Taking a little break from talking about coffee this week to talk about our garden! The Pablo's warehouse is not your typical warehouse. We have fruit trees growing in the front (most of them have never produced a single fruit) as well as mint, strawberries, raspberries, blackberries, and grapes. In the back we have raised beds were we grow a variety of seasonal vegetables. The soil in these beds is, I'm estimating, about 40% coffee. From used coffee grounds, to old samples that didn't make the cut, to chaff, a byproduct of the roasting process, most of the soil is coffee.
This week at the roastery we started a very important program: production coffee cupping. In production coffee cupping, we are simply cupping our coffees that we currently have roasted, sort of checking in to see where they're at. As Pablo's has grown as a company, all of our jobs have changed, some more than others. Part of the way that my job has changed is that I'm am moving away from spending all day standing next to a roaster , and spending more time ensuring the quality of the coffees we offer. Maintaining quality means that I have to taste our coffees, all of them, every week, and, seeing as we have upwards of 20 coffees on offer every week, this can become a bit daunting. Luckily, we have some fancy new cupping tables custom built by Nick Cobbledick to help with this task. Initially, I had assumed that there would be no surprises on the cupping table this week, but I soon realized that I have some pretty strong preconceived notions about what some of our coffees are like. When cupping coffees, it is important to be open about what you are about to smell and taste, preconceptions can affect the way that you experience the coffees. Whenever I am choosing a coffee to drink I tend to stick to single origins simply because they tend to be a bit more interesting, blends tend to be more middle of the road-y in general. This isn't always the case. An excellent example is our "Two Stroke Smoke." I was really blown away by the complexity and intense fruitiness in this coffee when we cupped it this week. The Two Stroke is one of our oldest blends, and has evolved over the years as we have adapted the blend to work with the ever changing character of its constituent ingredients. In recent years, the trend in specialty coffee has been away from blends and has been more focused on single origin coffees, so sometimes the blends tend to be dismissed as a lesser coffees. I believe, that if done properly, a blend can become greater than the sum it's ingredients. The "Two Stroke Smoke" is an excellent example of this idea, and is well worth a revisting.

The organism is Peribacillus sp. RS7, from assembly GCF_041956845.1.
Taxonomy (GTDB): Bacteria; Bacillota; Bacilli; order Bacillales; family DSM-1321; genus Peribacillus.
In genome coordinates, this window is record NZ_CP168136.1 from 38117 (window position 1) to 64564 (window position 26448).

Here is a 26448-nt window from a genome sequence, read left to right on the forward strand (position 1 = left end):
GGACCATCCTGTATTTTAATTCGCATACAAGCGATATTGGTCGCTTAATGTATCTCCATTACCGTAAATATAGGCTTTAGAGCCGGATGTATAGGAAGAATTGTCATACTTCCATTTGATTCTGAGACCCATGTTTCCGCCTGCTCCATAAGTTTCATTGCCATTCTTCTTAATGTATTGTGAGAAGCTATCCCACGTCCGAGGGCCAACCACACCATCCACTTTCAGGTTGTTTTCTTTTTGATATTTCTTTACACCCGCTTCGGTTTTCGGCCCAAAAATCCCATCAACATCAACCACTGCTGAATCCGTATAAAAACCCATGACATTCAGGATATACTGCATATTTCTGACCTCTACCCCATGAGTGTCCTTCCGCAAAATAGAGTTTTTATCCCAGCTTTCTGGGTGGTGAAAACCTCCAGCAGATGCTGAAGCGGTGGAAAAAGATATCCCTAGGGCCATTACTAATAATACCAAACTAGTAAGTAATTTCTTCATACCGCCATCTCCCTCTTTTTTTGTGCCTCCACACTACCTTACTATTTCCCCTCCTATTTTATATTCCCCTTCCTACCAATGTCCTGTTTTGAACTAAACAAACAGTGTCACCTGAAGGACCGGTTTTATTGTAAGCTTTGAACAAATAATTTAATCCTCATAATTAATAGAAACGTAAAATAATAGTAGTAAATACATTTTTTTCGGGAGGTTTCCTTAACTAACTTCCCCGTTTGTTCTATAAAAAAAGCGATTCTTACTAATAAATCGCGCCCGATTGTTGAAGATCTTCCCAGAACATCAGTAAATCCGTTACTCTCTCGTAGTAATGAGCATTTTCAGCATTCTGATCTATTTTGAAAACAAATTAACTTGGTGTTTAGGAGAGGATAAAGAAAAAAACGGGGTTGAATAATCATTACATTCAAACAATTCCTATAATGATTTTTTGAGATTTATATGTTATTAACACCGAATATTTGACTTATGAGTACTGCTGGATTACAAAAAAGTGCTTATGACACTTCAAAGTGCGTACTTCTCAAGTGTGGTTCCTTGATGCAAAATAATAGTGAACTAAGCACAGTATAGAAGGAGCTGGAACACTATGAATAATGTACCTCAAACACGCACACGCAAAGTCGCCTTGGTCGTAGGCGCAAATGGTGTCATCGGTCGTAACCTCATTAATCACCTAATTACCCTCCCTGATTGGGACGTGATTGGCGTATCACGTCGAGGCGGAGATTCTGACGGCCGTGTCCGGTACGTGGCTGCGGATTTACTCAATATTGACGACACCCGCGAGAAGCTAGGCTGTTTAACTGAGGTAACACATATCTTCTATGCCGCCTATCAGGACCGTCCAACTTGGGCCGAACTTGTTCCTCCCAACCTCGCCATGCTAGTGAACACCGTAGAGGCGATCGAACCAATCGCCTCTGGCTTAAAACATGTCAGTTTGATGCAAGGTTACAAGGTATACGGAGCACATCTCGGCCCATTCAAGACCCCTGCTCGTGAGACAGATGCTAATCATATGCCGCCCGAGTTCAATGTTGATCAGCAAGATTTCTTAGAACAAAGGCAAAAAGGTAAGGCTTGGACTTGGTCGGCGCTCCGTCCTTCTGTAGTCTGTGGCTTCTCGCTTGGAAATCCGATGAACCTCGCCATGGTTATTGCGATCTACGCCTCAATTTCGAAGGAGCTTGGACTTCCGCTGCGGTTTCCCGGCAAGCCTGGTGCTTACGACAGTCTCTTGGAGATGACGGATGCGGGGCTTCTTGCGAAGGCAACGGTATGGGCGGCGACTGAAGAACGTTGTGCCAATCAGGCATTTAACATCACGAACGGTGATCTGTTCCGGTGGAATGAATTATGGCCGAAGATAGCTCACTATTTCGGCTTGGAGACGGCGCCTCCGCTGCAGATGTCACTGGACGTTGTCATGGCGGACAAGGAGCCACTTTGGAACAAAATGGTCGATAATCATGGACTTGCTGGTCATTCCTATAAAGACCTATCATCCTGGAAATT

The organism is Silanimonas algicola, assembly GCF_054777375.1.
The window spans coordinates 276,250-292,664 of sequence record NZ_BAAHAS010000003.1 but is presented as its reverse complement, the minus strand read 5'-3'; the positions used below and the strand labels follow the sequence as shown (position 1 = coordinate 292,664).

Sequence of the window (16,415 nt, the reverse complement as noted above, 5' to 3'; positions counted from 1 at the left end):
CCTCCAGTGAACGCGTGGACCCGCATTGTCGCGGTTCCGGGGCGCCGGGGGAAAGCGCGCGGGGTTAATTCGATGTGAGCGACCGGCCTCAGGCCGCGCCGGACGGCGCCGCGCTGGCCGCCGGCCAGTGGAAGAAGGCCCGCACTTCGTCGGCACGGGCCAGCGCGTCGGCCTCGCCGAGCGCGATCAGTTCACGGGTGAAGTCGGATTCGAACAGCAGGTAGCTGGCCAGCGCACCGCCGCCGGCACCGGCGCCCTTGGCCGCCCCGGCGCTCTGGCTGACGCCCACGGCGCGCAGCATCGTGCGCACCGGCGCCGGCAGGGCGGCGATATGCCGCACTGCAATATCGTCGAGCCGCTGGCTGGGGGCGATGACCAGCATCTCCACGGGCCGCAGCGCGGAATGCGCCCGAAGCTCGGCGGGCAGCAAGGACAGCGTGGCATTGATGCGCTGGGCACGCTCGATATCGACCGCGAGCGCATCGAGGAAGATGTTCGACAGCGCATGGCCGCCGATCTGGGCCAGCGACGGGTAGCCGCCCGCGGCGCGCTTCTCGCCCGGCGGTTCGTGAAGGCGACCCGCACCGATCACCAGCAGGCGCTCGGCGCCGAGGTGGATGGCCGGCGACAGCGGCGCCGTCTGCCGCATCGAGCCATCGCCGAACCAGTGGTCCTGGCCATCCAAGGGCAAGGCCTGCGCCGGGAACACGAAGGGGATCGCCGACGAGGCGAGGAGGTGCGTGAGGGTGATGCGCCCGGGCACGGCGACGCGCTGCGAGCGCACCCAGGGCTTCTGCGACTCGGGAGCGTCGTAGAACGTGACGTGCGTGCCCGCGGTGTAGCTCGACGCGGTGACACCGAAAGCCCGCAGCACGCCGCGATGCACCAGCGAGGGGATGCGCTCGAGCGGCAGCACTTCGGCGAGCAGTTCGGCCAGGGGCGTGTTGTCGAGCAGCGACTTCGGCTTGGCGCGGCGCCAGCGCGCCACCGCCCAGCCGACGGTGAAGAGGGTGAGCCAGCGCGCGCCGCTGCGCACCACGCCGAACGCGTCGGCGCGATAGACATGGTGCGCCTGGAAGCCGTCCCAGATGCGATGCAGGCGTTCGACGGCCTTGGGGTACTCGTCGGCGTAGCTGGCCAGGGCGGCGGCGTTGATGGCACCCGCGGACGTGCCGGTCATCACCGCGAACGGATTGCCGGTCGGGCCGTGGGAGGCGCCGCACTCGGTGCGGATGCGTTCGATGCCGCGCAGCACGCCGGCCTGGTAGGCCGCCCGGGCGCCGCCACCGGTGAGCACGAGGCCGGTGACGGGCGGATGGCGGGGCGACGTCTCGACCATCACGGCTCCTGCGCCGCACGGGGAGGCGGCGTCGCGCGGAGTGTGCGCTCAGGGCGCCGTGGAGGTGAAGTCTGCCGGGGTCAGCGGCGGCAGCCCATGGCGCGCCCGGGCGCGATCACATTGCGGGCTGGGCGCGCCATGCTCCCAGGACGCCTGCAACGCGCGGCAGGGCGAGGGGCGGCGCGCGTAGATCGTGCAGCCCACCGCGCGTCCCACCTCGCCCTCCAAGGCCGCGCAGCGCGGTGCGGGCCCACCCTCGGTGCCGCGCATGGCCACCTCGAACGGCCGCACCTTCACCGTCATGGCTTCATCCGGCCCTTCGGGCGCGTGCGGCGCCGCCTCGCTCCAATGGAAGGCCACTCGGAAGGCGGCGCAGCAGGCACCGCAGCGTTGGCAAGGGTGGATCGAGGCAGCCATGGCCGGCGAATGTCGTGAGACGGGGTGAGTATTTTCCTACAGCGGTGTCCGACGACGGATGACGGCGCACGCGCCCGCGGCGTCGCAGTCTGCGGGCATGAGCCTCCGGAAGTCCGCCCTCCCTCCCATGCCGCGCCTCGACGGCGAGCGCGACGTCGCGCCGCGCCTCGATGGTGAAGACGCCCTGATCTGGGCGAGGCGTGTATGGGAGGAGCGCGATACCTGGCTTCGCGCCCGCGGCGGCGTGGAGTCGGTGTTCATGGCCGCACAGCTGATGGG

Last week, as some of you may know, I visited the San Francisco area to attend an advanced roasting course offered at http://bootcoffee.com. After the three day course I headed into San Francisco to check out some local coffee shops/roasters. This was also a great opportunity to visit one of our major importers, http://www.royalcoffee.com. I made arrangements with my contact at Royal, Jeri Idso, to meet me at the B.A.R.T. station and headed into Oakland. The outside of the Royal coffee main office building offers no hint at the coffee glory that it contains. upon arriving, Jeri showed me around their sample room where they keep samples of all of the coffees that they currently have in their warehouse.